Trump placed a cap of 18,000 on refugee admissions for fiscal year 2020, and the U.S. accepted only 11,814 that year, according to State Department data.​

Trump lowered the cap to 15,000 for fiscal year 2021, which began under Trump on Oct. 1, 2020, and ended under Biden on Sept. 30, 2021. Although Biden raised that cap to 62,500 after taking office, the U.S. accepted just 11,411 refugees in FY2021 — about 400 fewer than it did in FY2020 and the lowest number in 40 years.​

Biden raised the cap to 125,000 for fiscal year 2022. But admissions still lag far below that cap. The State Department data through December 2021 show that in Biden’s first 11 full months in office — from February 2021 through December 2021 — the U.S. has admitted only 13,276 refugees, including just 3,268 in the first three months of fiscal year 2022.​

In his first full 11 months in office, Biden is averaging just 1,207 admissions per month — which is 34.5% less than the 1,843 monthly average under Trump’s four years and well below the 10,417 monthly admissions the Biden administration needs to reach its 125,000 annual goal.​

Home Prices & Homeownership

Home Prices — Home prices set new records under Biden, fueled by low interest rates, a lack of adequate inventory and other factors.​

The most recent sales figures from the National Association of Realtors show the national median price of an existing, single-family home sold in November was $362,600, up nearly 18% since January. The median price was even higher earlier in the year, hitting a record $370,100 in June.​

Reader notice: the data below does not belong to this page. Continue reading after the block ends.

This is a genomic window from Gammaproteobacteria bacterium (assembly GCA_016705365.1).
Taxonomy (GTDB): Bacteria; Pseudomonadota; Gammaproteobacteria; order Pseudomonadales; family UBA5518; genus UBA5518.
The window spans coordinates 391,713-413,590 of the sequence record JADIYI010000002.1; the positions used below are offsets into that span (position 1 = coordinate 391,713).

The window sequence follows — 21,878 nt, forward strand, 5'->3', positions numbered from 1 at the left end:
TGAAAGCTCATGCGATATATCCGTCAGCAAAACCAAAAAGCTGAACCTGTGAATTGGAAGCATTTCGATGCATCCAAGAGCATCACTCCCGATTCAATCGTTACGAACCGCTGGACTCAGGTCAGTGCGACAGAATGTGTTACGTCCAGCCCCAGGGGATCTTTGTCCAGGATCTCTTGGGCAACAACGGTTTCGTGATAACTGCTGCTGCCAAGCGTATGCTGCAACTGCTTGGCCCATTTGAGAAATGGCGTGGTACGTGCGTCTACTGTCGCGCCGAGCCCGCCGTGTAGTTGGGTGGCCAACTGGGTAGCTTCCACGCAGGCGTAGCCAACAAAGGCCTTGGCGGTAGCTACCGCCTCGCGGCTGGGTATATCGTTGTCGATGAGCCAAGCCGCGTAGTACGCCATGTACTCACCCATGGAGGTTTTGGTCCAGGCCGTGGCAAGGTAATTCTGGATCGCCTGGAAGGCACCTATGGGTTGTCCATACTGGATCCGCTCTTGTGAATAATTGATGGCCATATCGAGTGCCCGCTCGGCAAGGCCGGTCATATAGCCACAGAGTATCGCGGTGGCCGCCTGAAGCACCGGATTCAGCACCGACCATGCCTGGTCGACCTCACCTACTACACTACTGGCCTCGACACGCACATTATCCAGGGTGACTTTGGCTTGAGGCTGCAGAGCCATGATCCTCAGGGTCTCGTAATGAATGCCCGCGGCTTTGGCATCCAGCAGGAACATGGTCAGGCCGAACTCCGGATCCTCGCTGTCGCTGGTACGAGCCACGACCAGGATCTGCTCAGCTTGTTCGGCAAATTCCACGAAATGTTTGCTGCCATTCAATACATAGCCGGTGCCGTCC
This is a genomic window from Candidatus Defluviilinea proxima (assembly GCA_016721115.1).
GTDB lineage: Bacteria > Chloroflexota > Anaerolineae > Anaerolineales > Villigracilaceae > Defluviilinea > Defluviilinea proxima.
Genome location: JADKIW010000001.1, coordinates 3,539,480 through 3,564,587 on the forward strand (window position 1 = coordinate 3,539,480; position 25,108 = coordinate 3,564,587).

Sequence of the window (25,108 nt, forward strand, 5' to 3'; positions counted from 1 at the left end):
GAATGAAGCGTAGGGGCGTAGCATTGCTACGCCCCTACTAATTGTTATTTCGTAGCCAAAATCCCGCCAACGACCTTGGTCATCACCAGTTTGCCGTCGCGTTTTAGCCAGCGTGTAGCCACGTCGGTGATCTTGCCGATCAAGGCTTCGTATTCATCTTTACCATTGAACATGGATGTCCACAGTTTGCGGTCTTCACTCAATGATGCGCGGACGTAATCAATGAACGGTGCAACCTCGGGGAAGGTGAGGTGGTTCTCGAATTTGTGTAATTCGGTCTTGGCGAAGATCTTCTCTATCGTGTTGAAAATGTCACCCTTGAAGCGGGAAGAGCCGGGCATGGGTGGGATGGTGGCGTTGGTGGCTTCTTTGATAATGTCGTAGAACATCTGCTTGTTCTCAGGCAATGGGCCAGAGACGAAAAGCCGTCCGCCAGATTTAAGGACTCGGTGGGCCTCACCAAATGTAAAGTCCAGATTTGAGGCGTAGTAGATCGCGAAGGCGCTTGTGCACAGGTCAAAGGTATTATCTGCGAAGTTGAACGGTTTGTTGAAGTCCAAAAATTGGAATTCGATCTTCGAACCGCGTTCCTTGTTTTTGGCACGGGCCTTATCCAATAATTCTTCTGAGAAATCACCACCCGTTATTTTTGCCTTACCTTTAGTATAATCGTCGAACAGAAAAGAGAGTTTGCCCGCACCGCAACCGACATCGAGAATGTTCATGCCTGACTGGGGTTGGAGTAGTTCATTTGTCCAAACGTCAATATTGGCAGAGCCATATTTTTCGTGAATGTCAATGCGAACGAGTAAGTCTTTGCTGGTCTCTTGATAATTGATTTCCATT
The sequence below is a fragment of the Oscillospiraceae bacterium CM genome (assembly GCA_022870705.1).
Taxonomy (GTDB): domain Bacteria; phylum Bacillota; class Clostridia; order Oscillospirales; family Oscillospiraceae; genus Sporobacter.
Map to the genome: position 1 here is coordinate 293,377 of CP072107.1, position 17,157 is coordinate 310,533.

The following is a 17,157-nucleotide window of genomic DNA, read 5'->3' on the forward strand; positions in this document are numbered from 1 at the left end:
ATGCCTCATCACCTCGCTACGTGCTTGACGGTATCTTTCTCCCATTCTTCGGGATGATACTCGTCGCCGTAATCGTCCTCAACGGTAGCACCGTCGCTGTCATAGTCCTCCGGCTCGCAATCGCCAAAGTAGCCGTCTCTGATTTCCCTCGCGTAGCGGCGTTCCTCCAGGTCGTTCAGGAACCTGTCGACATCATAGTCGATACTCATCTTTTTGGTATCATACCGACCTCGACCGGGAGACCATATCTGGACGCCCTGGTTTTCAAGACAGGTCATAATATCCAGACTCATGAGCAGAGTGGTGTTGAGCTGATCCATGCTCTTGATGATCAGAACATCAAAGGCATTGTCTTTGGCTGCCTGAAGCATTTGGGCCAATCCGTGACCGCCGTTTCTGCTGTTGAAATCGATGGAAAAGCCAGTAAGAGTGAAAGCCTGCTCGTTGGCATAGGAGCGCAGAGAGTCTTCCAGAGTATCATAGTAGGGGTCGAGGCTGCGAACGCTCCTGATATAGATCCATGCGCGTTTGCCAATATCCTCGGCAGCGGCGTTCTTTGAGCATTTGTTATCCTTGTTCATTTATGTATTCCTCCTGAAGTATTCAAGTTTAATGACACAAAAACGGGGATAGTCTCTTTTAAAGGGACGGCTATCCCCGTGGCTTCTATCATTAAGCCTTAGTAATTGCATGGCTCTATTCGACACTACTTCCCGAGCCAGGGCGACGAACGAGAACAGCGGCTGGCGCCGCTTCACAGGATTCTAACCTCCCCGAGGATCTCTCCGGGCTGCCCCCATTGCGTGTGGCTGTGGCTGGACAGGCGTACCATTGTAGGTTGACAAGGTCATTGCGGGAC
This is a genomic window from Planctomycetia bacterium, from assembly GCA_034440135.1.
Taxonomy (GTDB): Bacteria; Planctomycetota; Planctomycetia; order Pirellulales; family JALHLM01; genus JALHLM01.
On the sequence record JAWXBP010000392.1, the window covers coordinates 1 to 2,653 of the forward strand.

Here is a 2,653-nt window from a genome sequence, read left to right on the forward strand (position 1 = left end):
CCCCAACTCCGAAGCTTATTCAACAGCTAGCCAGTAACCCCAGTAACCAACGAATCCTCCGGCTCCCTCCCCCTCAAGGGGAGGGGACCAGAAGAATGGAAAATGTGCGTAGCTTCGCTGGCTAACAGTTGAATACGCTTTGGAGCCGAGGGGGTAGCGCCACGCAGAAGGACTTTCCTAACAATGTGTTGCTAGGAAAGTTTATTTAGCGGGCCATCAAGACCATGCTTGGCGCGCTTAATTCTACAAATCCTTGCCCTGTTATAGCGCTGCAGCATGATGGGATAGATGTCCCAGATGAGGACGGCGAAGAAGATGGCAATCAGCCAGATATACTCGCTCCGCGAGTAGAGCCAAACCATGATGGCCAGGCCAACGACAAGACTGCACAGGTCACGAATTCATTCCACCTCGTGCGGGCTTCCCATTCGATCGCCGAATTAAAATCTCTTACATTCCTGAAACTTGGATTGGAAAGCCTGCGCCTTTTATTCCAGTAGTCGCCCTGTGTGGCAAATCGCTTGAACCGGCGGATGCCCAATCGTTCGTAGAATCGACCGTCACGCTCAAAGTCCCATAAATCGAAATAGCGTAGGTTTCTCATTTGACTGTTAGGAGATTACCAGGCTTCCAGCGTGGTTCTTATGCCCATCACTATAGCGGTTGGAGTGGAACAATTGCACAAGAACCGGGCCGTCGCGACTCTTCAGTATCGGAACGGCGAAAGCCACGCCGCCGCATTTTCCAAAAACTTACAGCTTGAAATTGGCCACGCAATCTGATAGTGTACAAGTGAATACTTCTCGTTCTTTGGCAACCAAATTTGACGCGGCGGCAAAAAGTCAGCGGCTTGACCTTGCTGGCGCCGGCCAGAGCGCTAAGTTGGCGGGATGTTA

The homeownership rate, which the Census Bureau measures as the percentage of housing units that are owner-occupied, was 65.4% in the third quarter of 2021. That was 0.4 percentage points lower than the 65.8% rate during Trump’s last quarter in office.​

The most recent decline began in the third quarter of 2020 when the rate fell to 67.4% from 67.9% in the second quarter of 2020 — which was the peak under Trump.​

Trade

Figures from the Bureau of Economic Analysis show the U.S. imported nearly $720 billion more in goods and services than it exported during Biden’s first full 10 months in office through November. That gap was $154 billion, or 27.3%, more than it was during the same period in 2020, when the annual trade deficit was the largest it had been since 2008.​

Oil Production and Imports​

U.S. crude oil production dipped slightly to an average of 11.07 million barrels per day in Biden’s first full nine months, down 1% from the same nine-month period in 2020, according to the most recent data from the U.S. Energy Information Administration.​

However, the decline may only be temporary. This month, in its Short-Term Energy Outlook, the EIA said it expects U.S. crude oil production to increase to 11.8 million barrels per day in 2022 and to 12.4 million barrels per day in 2023, which, if it happens, would exceed the record of 12.3 million barrels per day in 2019.​